Indian Foreign Minister S Jaishankar was on a two-day visit to Sri Lanka on January 19-20. It follows a letter by India to the IMF that it supports Sri Lanka’s efforts to restructure bilateral debt. The multilateral financial institution has offered a $2.9 billion bailout to Sri Lanka but the actual disbursement of funds has not started as yet. It depends on several conditions, and restructuring bilateral debts is one of them. Besides India, Sri Lanka has to muster similar support from China and Japan before it can access to the IMF bailout fund.
During his stay in the island nation, the Indian foreign minister met Sri Lankan President Ranil Wickremesinghe and Foreign Minister Ali Sabry. Among other notable Sri Lankan leaders, his meeting with former Prime Minister Mahinda Rajapaksa and his son Namal Rajapaksa, a Member of Parliament representing Hambantota, is significant. Namal is the eldest son of Mahinda Rajapaksa, who has served both as President and Prime Minister of the country. Namal was the Minister for Youth and Sports in the last government, which was overthrown by the people’s movement. Incidentally, Namal resigned from his post in the early stages of the movement that saw his father’s home vandalized and burnt down, along with Namal’s fleet of luxury cars.
While in the meeting Mahinda Rajapaksa was present, the information was shared by Namal on his official twitter account, hinting that Mahinda Rajapaksa is still lying low.
“Was an honour to meet Dr. @DrSJaishankar and discuss wide ranging issues. IN&LK have been long standing friends & Sri Lanka is truly grateful for the Indian govt’s prompt financial assistance amounting to $4bn dollars in 2022 to mitigate the adverse effects of economic crisis,” Namal tweeted along with two pictures of the meeting.
Among the first to react to India’s support for the $2.9 billion IMF bailout for Sri Lanka was the American Ambassador in Sri Lanka, Julie Chung. “Pleased to see India confirm strong support for SL’s prospective EFF program & commit to providing financing/debt relief transparently & in coordination w Paris Club. The US stands ready to assist SL to unlock IMF assistance when all creditors agree to fair & equitable treatment,” she tweeted on January 19, the day the Indian foreign minister arrived in Sri Lanka. Chung has been one of the few diplomats in Colombo whose presence has been felt throughout the current crisis. She has been meeting people and going out on field visits, taking note of every small step being taken toward mitigating the economic crisis and hardships it has brought for the common people. Wearing a bright lemon-yellow suit, Chung tweets for a “free and open Indo-Pacific” the next day.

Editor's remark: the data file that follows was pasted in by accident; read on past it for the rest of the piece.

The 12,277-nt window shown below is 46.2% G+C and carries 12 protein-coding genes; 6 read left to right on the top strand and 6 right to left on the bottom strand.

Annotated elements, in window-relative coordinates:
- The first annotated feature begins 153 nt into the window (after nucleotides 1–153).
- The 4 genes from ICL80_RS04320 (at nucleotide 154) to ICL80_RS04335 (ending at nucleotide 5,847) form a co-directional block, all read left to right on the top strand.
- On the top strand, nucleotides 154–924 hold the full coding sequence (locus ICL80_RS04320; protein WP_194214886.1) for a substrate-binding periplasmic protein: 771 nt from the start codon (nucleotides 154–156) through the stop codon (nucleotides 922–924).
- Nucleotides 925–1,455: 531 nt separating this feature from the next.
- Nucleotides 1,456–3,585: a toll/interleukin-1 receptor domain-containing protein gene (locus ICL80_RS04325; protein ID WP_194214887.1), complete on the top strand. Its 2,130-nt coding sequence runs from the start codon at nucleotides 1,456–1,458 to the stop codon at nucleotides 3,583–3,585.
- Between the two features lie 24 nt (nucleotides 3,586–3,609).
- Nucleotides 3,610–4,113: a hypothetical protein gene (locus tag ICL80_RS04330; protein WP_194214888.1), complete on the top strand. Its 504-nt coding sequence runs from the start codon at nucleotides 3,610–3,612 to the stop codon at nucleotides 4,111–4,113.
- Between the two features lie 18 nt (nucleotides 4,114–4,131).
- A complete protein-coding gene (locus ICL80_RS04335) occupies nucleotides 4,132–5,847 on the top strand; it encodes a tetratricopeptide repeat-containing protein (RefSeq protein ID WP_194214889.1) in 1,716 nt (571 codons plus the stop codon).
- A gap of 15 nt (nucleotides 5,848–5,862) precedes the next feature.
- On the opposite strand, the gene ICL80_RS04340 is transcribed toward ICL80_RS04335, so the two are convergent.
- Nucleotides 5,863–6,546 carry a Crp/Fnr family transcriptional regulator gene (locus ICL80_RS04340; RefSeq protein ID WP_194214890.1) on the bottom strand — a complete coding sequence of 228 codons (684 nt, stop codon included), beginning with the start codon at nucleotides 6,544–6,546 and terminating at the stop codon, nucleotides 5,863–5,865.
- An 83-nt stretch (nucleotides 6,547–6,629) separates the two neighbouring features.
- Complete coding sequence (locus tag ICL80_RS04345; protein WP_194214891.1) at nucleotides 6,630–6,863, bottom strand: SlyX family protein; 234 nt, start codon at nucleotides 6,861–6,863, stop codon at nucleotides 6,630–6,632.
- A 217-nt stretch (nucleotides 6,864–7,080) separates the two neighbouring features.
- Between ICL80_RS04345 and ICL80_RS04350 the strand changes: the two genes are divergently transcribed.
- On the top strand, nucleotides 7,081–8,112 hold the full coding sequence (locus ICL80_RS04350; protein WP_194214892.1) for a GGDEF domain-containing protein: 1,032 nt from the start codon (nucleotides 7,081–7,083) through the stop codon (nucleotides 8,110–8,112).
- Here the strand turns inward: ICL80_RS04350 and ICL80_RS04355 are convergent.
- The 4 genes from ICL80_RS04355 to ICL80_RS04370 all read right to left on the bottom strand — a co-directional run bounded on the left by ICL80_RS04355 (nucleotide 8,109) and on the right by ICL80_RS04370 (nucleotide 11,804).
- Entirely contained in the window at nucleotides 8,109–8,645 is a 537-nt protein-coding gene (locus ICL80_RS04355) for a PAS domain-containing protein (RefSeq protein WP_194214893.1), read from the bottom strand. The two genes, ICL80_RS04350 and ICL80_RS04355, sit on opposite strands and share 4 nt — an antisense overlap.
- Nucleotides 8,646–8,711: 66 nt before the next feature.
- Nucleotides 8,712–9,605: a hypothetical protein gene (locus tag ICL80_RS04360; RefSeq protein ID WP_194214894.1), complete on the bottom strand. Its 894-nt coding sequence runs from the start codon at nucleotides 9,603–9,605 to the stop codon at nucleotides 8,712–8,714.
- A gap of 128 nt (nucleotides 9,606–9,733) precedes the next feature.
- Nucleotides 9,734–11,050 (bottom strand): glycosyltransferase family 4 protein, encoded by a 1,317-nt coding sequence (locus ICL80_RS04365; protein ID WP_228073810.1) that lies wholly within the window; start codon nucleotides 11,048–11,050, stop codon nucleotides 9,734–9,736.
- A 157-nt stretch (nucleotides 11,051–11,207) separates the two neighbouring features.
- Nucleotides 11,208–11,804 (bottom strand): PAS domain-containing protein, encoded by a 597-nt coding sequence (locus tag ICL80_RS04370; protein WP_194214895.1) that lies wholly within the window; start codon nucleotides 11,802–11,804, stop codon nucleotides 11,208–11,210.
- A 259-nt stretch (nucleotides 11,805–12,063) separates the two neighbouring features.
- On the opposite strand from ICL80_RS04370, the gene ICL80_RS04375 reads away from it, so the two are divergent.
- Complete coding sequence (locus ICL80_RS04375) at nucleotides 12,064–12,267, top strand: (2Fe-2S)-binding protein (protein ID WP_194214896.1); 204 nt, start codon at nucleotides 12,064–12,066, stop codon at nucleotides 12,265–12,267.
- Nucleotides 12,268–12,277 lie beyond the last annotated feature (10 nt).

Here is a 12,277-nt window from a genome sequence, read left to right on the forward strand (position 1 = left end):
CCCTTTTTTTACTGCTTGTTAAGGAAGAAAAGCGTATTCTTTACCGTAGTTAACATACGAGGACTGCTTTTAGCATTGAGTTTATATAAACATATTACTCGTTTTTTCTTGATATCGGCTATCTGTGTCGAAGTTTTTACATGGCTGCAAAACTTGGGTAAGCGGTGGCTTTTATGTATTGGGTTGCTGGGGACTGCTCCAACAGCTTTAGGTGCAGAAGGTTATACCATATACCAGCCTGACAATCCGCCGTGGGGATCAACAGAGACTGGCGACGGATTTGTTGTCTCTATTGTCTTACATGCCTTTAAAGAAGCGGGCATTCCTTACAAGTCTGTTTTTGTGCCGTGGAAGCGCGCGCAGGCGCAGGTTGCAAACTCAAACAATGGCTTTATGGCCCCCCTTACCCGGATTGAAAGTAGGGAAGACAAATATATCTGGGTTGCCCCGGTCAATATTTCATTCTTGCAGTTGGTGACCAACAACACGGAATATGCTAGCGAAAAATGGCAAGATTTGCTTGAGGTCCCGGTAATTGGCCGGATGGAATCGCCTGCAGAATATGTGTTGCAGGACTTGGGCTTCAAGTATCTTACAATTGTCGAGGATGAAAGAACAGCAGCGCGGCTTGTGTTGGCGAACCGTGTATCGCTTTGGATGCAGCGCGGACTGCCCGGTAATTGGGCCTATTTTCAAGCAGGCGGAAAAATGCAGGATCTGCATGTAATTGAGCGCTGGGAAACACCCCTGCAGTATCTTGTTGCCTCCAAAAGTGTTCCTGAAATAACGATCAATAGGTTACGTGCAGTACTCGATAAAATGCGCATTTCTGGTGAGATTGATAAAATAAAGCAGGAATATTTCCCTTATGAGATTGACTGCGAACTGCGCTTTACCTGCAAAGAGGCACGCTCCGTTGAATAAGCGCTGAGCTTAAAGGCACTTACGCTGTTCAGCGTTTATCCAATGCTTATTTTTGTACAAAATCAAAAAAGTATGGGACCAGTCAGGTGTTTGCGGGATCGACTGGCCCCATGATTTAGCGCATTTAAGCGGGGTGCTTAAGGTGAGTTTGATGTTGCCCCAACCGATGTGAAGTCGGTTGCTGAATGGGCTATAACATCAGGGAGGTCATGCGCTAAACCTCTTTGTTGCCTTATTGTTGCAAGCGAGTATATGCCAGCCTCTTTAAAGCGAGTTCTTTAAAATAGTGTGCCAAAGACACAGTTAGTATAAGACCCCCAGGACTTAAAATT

The interests of India and the US converge on Sri Lanka is not hard to understand. Sri Lanka with its strategic location in the Indian Ocean holds much more significance than it might reflect. A foreign military base in Sri Lanka can have far-reaching ramifications for international supply chain stability, a key concern in the post-Covid world, which is further aggravated by restrictions on the movement of cargo in the wake of the Russia-Ukraine war.
Recently, a Chinese spy ship, Yuan Wang 5, docked in Sri Lanka despite stiff opposition from India, which has emerged as an important ally of the island nation, thanks to its $4 billion worth of assistance since the economic crisis spiralled out of control in January last year. Indian Foreign Minister’s arrival in Colombo coincided with a joint military exercise between the US Navy and Sri Lankan Navy and Sri Lankan Air Force in the waters of Colombo, Trincomalee, and Mullikullam. Recently, a joint military exercise between the US and the Indian forces at about 100 km from the India-China border at Auli in the Indian state of Uttarakhand elicited sharp comments from China and India.
Given this backdrop, the crisis in Sri Lanka is not limited to the economy and politics. It invariably indicates the involvement of powerful international players.
Indian foreign minister in his public statements kept the focus on the economy and how India pro-actively followed up on its hyped neighbourhood-first policy in prioritizing support for Sri Lanka in its moments of crisis.
“We felt strongly that Sri Lanka’s creditors must take proactive steps to facilitate its recovery. India decided not to wait for others but to do what we believe is right. We extended financing assurances to IMF to clear the way for Sri Lanka to move forward,” he said in a statement. He also delivered a personal invitation from Indian Prime Minister Narendra Modi to Sri Lankan President Ranil Wickremesinghe for an India visit. It means the Sri Lankan President is likely to be in India sometime this year. (IPA Service)